I read an excellent blog post by Scott Lowe (@scott_lowe) this week on Single Root I/O Virtualization (SR-IOV) titled “What is SR-IOV?“. It’s an older post but it did a great job of solidifying my understanding and filling in the knowledge gaps. One thing that stuck out was this bit:
SR-IOV requires support in the BIOS as well as in the operating system instance or hypervisor that is running on the hardware. Until very recently, I had been under the impression that SR-IOV was handled solely in hardware and did not require any software support; unfortunately, I was mistaken. Software support in the operating system instance or hypervisor is definitely required.
Like Scott, I didn’t realize there was a software dependency. Here’s the kicker though:
I do not have a timeframe for SR-IOV support in VMware vSphere or Microsoft Hyper-V.
Ouch. I immediately wondered how the Virtual Interface Cards (VICs) in Cisco UCS were able to successfully present multiple vNICs and vHBAs to the hypervisor. Was Cisco pulling a fast one? Was this only possible if the UCS node was running an OS like Windows or Redhat on bare metal and not when running vSphere or Hyper-V?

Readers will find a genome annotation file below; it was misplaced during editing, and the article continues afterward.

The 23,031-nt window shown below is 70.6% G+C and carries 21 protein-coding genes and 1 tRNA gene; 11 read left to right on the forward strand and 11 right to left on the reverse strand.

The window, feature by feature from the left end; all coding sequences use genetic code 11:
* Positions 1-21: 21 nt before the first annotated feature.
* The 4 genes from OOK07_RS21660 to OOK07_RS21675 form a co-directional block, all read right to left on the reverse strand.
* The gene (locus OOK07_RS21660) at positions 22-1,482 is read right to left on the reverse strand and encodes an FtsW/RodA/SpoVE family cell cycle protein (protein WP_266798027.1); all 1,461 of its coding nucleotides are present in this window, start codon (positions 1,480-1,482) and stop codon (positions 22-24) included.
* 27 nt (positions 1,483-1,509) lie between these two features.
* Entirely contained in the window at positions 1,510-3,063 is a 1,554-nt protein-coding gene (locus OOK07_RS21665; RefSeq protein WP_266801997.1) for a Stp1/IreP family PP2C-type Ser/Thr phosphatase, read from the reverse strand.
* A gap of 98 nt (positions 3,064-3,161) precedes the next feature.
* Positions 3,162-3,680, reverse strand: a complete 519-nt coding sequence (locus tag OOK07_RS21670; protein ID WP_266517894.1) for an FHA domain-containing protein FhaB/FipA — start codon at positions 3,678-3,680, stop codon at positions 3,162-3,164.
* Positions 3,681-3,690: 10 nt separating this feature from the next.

To the Google! Actually, first to bradhedlund.com. Brad (@bradhedlund) is well known in the blogosphere and Twitterverse as a Cisco UCS authority. He plainly points out [Cisco UCS criticism and FUD: Answered, answer to question #6] that the UCS VIC does not employ SR-IOV but uses alternate, standards-based PCIe methods of presenting virtual hardware to the hypervisor.
To further drive the point home, the datasheet for the first generation “Palo” adapter [UCS M81KR Virtual Interface Card] and the gen 2 1240/1280 cards [UCS Virtual Interface Card 1240 Data Sheet] both state that IO virtualization is achieved without the use of SR-IOV.
So there we go. Question asked and answered. I don’t quite understand what the “alternate methods” are, but I know that the VIC adapters will work just fine with vSphere and Hyper-V.
On a side note, the thing that led me down this rabbit hole was Scott’s recent post on SR-IOV support coming in the next version of Hyper-V [SR-IOV Support in the Next Version of Hyper-V].